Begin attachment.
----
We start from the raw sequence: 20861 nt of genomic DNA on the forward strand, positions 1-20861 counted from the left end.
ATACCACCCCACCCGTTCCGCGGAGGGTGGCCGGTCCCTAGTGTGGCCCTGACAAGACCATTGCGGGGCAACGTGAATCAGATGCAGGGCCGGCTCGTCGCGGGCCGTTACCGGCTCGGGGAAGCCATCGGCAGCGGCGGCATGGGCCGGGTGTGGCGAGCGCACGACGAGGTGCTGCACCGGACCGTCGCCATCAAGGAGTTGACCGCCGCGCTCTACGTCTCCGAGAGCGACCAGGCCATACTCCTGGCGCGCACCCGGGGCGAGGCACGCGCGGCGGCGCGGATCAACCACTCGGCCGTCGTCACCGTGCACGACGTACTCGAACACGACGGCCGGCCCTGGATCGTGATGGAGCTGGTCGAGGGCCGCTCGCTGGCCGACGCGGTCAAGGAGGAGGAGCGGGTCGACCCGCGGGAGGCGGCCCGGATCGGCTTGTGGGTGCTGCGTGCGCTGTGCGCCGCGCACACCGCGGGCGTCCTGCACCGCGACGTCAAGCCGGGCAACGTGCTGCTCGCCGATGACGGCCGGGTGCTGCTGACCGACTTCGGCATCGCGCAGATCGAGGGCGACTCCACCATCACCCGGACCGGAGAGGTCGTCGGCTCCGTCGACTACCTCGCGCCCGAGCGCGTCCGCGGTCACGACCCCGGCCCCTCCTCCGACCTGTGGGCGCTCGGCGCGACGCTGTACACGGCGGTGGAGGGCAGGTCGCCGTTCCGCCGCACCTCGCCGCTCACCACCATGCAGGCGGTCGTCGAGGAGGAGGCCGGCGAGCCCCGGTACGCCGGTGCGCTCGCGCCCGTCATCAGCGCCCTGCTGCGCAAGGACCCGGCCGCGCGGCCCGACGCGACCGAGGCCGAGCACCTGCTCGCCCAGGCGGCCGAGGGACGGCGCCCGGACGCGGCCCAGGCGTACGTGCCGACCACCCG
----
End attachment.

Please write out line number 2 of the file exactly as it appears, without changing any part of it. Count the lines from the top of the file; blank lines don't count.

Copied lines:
ATACCACCCCACCCGTTCCGCGGAGGGTGGCCGGTCCCTAGTGTGGCCCTGACAAGACCATTGCGGGGCAACGTGAATCAGATGCAGGGCCGGCTCGTCGCGGGCCGTTACCGGCTCGGGGAAGCCATCGGCAGCGGCGGCATGGGCCGGGTGTGGCGAGCGCACGACGAGGTGCTGCACCGGACCGTCGCCATCAAGGAGTTGACCGCCGCGCTCTACGTCTCCGAGAGCGACCAGGCCATACTCCTGGCGCGCACCCGGGGCGAGGCACGCGCGGCGGCGCGGATCAACCACTCGGCCGTCGTCACCGTGCACGACGTACTCGAACACGACGGCCGGCCCTGGATCGTGATGGAGCTGGTCGAGGGCCGCTCGCTGGCCGACGCGGTCAAGGAGGAGGAGCGGGTCGACCCGCGGGAGGCGGCCCGGATCGGCTTGTGGGTGCTGCGTGCGCTGTGCGCCGCGCACACCGCGGGCGTCCTGCACCGCGACGTCAAGCCGGGCAACGTGCTGCTCGCCGATGACGGCCGGGTGCTGCTGACCGACTTCGGCATCGCGCAGATCGAGGGCGACTCCACCATCACCCGGACCGGAGAGGTCGTCGGCTCCGTCGACTACCTCGCGCCCGAGCGCGTCCGCGGTCACGACCCCGGCCCCTCCTCCGACCTGTGGGCGCTCGGCGCGACGCTGTACACGGCGGTGGAGGGCAGGTCGCCGTTCCGCCGCACCTCGCCGCTCACCACCATGCAGGCGGTCGTCGAGGAGGAGGCCGGCGAGCCCCGGTACGCCGGTGCGCTCGCGCCCGTCATCAGCGCCCTGCTGCGCAAGGACCCGGCCGCGCGGCCCGACGCGACCGAGGCCGAGCACCTGCTCGCCCAGGCGGCCGAGGGACGGCGCCCGGACGCGGCCCAGGCGTACGTGCCGACCACCCG